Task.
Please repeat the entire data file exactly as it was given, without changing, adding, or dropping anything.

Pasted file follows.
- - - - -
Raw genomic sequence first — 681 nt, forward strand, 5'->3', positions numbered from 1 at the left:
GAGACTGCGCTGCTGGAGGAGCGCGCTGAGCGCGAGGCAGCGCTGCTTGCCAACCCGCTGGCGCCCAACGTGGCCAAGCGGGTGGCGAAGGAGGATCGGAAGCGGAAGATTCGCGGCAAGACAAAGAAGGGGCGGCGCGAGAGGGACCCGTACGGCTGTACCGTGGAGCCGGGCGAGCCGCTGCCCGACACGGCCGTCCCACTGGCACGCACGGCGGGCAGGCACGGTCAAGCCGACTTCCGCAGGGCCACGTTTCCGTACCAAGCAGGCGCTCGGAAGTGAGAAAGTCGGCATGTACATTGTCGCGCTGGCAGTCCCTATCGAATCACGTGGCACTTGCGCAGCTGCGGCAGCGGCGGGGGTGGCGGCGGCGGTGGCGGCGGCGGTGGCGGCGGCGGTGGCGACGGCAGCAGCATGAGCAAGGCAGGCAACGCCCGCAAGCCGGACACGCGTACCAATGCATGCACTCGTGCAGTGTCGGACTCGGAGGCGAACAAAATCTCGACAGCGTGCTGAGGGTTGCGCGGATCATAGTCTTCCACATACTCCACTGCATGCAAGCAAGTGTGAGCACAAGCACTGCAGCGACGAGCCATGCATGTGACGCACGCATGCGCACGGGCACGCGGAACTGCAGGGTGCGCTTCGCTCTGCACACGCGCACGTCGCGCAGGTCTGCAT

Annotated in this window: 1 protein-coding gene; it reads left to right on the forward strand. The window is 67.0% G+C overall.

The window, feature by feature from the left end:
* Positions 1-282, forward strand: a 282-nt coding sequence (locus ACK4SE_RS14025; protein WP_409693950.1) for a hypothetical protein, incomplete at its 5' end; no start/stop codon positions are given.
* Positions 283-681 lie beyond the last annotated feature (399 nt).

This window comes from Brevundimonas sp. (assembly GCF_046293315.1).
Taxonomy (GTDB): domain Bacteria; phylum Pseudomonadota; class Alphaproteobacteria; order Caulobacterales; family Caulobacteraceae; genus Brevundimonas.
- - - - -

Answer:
Raw genomic sequence first — 681 nt, forward strand, 5'->3', positions numbered from 1 at the left:
GAGACTGCGCTGCTGGAGGAGCGCGCTGAGCGCGAGGCAGCGCTGCTTGCCAACCCGCTGGCGCCCAACGTGGCCAAGCGGGTGGCGAAGGAGGATCGGAAGCGGAAGATTCGCGGCAAGACAAAGAAGGGGCGGCGCGAGAGGGACCCGTACGGCTGTACCGTGGAGCCGGGCGAGCCGCTGCCCGACACGGCCGTCCCACTGGCACGCACGGCGGGCAGGCACGGTCAAGCCGACTTCCGCAGGGCCACGTTTCCGTACCAAGCAGGCGCTCGGAAGTGAGAAAGTCGGCATGTACATTGTCGCGCTGGCAGTCCCTATCGAATCACGTGGCACTTGCGCAGCTGCGGCAGCGGCGGGGGTGGCGGCGGCGGTGGCGGCGGCGGTGGCGGCGGCGGTGGCGACGGCAGCAGCATGAGCAAGGCAGGCAACGCCCGCAAGCCGGACACGCGTACCAATGCATGCACTCGTGCAGTGTCGGACTCGGAGGCGAACAAAATCTCGACAGCGTGCTGAGGGTTGCGCGGATCATAGTCTTCCACATACTCCACTGCATGCAAGCAAGTGTGAGCACAAGCACTGCAGCGACGAGCCATGCATGTGACGCACGCATGCGCACGGGCACGCGGAACTGCAGGGTGCGCTTCGCTCTGCACACGCGCACGTCGCGCAGGTCTGCAT

Annotated in this window: 1 protein-coding gene; it reads left to right on the forward strand. The window is 67.0% G+C overall.

The window, feature by feature from the left end:
* Positions 1-282, forward strand: a 282-nt coding sequence (locus ACK4SE_RS14025; protein WP_409693950.1) for a hypothetical protein, incomplete at its 5' end; no start/stop codon positions are given.
* Positions 283-681 lie beyond the last annotated feature (399 nt).

This window comes from Brevundimonas sp. (assembly GCF_046293315.1).
Taxonomy (GTDB): domain Bacteria; phylum Pseudomonadota; class Alphaproteobacteria; order Caulobacterales; family Caulobacteraceae; genus Brevundimonas.